Oxfam Australia has welcomed the Government’s intention to join a second phase of the Kyoto Protocol.
Oxfam Australia’s climate change policy adviser Kelly Dent said the Kyoto Protocol, whose initial seven-year commitment period expired this year, provided the foundations for a rules-based, global response to climate change.
She said its continuation, by way of a second commitment period, provided the necessary legal and political bridge to the fair, ambitious and binding agreement that all countries have agreed to finalise by 2015.
“Minister Combet’s clear signal today that Australia intends to sign-up to ‘Kyoto2’ and remain part of a global climate solution is a positive step,” Ms Dent said.
“It will help create positive momentum going into this month’s crucial UN Climate Summit in Doha.
“Oxfam Australia also is pleased to see the Government reaffirm its commitment to increase its emissions reductions target to 25 per cent by 2020 (on 2000 levels) in the context of a global deal.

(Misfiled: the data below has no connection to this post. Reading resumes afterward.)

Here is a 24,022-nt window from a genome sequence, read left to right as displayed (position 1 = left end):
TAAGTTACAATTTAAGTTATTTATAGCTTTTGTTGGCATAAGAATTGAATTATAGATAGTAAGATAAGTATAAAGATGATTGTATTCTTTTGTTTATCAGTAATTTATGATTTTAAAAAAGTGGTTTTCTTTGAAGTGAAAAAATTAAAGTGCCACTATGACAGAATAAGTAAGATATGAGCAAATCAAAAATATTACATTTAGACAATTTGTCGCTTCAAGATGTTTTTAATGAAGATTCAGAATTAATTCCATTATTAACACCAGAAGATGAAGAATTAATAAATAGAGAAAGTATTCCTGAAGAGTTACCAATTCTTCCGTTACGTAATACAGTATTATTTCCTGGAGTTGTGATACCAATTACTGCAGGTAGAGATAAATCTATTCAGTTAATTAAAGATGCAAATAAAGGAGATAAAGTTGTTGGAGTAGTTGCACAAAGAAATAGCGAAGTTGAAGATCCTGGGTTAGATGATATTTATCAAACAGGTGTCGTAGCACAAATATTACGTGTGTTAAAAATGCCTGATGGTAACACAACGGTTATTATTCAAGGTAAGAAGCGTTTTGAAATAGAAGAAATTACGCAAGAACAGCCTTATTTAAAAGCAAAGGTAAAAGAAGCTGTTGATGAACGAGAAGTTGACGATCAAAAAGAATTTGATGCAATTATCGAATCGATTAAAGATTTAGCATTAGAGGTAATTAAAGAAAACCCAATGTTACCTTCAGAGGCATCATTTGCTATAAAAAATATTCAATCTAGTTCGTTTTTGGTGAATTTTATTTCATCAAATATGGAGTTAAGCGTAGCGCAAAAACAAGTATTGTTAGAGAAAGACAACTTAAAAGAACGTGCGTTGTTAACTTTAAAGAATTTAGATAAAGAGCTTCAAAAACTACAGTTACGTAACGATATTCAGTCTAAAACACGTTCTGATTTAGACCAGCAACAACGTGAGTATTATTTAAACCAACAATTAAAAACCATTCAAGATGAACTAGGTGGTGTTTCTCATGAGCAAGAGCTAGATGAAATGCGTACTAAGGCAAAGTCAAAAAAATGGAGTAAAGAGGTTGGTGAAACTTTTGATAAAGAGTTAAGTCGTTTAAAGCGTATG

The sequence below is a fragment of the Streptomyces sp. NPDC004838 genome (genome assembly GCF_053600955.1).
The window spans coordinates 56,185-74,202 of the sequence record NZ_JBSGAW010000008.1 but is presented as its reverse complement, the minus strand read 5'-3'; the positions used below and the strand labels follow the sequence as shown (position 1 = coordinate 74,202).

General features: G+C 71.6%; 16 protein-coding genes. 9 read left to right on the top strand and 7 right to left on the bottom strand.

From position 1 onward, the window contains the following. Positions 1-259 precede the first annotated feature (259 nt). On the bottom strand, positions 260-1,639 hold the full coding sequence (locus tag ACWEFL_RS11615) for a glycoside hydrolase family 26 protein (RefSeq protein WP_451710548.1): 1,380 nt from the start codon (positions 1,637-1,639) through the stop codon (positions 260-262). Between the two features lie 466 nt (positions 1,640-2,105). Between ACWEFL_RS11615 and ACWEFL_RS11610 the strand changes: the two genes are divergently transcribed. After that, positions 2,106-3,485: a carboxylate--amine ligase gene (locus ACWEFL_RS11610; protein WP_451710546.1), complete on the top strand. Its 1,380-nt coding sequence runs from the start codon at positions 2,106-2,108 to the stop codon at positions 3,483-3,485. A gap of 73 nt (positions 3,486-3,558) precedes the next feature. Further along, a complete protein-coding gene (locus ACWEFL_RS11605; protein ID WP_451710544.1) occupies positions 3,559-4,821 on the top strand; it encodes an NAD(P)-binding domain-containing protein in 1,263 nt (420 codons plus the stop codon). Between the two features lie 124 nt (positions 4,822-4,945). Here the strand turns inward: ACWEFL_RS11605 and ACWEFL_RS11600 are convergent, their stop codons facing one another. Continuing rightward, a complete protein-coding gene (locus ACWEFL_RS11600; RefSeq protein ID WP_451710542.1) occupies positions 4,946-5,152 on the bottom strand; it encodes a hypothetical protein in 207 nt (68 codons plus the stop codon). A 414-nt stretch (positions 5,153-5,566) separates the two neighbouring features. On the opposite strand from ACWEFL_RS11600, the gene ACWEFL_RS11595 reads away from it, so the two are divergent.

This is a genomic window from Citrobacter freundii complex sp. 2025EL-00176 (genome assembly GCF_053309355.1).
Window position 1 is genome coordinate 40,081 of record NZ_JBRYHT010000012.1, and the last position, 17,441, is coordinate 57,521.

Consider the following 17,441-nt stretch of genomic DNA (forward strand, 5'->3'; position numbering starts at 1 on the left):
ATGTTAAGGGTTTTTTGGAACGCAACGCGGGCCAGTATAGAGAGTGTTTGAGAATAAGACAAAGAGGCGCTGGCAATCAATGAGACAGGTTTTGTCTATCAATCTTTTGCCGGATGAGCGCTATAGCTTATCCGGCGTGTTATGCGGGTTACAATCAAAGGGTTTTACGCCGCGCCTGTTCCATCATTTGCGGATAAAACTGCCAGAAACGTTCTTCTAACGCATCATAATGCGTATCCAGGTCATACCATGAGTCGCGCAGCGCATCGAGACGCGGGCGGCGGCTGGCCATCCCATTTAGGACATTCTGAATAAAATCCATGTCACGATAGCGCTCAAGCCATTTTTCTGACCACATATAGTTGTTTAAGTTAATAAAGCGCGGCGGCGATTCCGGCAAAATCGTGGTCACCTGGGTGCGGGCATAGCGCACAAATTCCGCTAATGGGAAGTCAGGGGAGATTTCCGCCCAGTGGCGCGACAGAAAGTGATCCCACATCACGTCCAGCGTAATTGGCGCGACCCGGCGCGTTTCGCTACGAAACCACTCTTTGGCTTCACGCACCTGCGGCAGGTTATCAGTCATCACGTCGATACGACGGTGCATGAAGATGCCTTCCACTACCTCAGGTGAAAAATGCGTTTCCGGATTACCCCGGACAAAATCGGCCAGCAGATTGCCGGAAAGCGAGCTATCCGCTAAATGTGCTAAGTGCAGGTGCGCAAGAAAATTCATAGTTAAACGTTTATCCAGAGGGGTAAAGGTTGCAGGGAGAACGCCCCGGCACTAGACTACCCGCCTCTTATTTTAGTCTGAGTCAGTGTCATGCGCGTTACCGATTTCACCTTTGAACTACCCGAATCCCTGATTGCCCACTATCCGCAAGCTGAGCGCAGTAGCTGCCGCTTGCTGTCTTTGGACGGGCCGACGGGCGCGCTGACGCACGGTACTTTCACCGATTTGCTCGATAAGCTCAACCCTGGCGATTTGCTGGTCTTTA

“However, Australia will need to prepare itself for deeper cuts in the near future.”
Australia’s independent Climate Change Authority will review and make recommendations on Australia’s emissions reduction targets in early 2014.
“Current targets, including Australia’s, fall a long way short of what is needed to limit warming to 2C – the threshold for a safe climate,” Ms Dent said.
Oxfam Australia also is concerned at the deep uncertainty surrounding sources of climate finance for developing countries as this month’s UN Climate Summit in Doha approaches.
In 2009, developed countries committed to raising US $100bn a year by 2020 to assist the developing world in adapting to climate change and implementing low carbon development strategies.
Australia has played a strong role over the first three years, known as the Fast Start Finance period, providing a fair share towards the global goal of US $30bn between 2010 and 2012.
But like most developed countries, it has made no firm, quantified commitments beyond the Fast Start period.
“Climate change is a major development challenge,” Ms Dent said.
“Oxfam is seeing vulnerable communities facing greater droughts, floods, hunger and disease. Without stronger commitments to cut emissions and provide finance for adaptation, 50 years of development gains in poor countries may be lost.”
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